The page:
bucket list

Living on Purpose

photo shows a highway stretching out into a blue sky

Some say the young believe themselves immortal. When our whole lives seem to be ahead of us, it feels like there is plenty of time to do whatever we intend to do.

But we know the mortality rate is 100% in the long run. More than 3 million people died last year in the United States, about 1 person in 100.

And in our experience, many people coming to grips with their own mortality come to believe that life is short—no matter their age.

If it’s true, then how do you fill in the blank? “Life is short, I better ___________.”

In the prior chapter of my life, we filled in the blank with “we better have a little fun every day.” That’s still appropriate in this chapter, but I ponder what else fits in the blank these days.

Interestingly, some things are so basic to our natures they go without saying. A person who is consistently kind and empathetic to others might not think to fill in the blank with “be kind” because it is assumed. So thinking about how you might fill in the blank is another way to be intentional about how you live, to do things on purpose.

Maybe that’s what all this is about. By the end of the road, I’d like to know that I meant the things I did and did the things I meant to.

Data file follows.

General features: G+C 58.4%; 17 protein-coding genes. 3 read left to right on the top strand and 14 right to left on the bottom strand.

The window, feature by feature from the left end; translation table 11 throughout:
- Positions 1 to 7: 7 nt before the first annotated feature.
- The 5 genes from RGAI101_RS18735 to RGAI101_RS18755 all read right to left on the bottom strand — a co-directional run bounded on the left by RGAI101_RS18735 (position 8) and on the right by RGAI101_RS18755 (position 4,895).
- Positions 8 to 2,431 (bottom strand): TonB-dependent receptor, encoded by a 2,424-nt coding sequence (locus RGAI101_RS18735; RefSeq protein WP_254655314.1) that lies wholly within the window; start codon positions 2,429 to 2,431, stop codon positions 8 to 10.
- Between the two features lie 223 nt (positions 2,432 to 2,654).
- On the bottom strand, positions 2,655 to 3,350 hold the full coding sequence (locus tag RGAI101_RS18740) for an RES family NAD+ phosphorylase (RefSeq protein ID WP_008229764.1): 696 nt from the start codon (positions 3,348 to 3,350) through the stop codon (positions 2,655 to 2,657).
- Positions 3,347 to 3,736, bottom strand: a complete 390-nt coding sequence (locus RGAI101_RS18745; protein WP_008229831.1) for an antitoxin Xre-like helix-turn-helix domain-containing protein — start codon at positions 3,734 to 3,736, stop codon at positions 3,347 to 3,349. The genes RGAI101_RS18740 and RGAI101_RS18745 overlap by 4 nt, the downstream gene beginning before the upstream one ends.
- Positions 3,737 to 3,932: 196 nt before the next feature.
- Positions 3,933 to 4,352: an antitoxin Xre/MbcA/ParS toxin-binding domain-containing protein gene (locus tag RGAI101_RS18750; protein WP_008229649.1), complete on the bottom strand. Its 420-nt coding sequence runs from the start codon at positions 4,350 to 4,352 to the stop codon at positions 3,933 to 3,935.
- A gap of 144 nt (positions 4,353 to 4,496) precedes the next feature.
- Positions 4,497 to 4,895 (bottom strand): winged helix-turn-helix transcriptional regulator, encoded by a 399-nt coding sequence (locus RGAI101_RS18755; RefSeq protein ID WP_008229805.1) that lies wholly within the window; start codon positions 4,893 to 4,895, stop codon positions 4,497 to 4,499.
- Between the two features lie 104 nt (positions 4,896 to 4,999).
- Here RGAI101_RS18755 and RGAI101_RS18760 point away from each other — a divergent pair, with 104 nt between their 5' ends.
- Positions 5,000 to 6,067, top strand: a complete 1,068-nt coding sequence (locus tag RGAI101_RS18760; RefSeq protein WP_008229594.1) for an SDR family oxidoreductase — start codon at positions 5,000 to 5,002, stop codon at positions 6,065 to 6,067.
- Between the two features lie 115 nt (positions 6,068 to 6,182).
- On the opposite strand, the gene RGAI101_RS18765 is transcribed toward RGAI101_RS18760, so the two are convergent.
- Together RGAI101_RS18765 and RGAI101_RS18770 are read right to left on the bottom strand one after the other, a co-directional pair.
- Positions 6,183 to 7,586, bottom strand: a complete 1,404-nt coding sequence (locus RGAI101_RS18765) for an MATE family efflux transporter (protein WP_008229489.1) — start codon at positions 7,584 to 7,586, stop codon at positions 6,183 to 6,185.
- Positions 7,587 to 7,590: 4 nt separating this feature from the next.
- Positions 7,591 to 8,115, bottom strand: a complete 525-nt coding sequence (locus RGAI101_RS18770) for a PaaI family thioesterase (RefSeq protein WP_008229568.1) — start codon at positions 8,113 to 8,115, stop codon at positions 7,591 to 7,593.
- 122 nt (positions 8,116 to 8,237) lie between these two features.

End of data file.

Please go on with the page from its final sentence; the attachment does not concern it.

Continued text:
How about you?

Clients, life is short. How can we serve you—and help you connect your money with your one precious life? Call or email, anytime.


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Moving Target

© Can Stock Photo / Spotmatikphoto

We have observed that spending in retirement is a moving target. One theory says we spend more money in the early years of retirement than in the later years. Financial planner Michael Stein describes it this way: the Go-Go years, the Slow-Go years, and the No-Go years.

Spending in retirement impacts some of our most fundamental plans and planning. Retirees have a wide range of lifestyles, avocations, and circumstances which take money. It’s a personal thing.

In our experience we see people spend less as they age. When we first noticed this trend, we wondered if that was because some people run low on money. However, we recently have taken note that people with resources tend to spend less as time goes on. (Health expenses may run counter to this trend, increasing toward the end of life).

Each person has their own objectives and habits, and life throws some curve balls too. Case by case, it could make sense to plan on spending more in the early years of retirement. Bucket list items, to be done once, might come early in retirement.

The Alaska cruise, trip to Hawaii, or tour of Europe should be undertaken when you have the time and money and health to do it. The boat or camper, if one is desired, should be purchased when one has more years to enjoy it.

One of the most gratifying parts of our work is working with people on their plans and planning. We’ve worked with some of you from mid-career all the way into many years of retirement. Each one of you is as different as a fingerprint.

Clients, if you would like to talk in more detail about your retirement aspirations or anything else, please email us or call.


The opinions voiced in this material are for general information only and are not intended to provide specific advice or recommendations for any individual.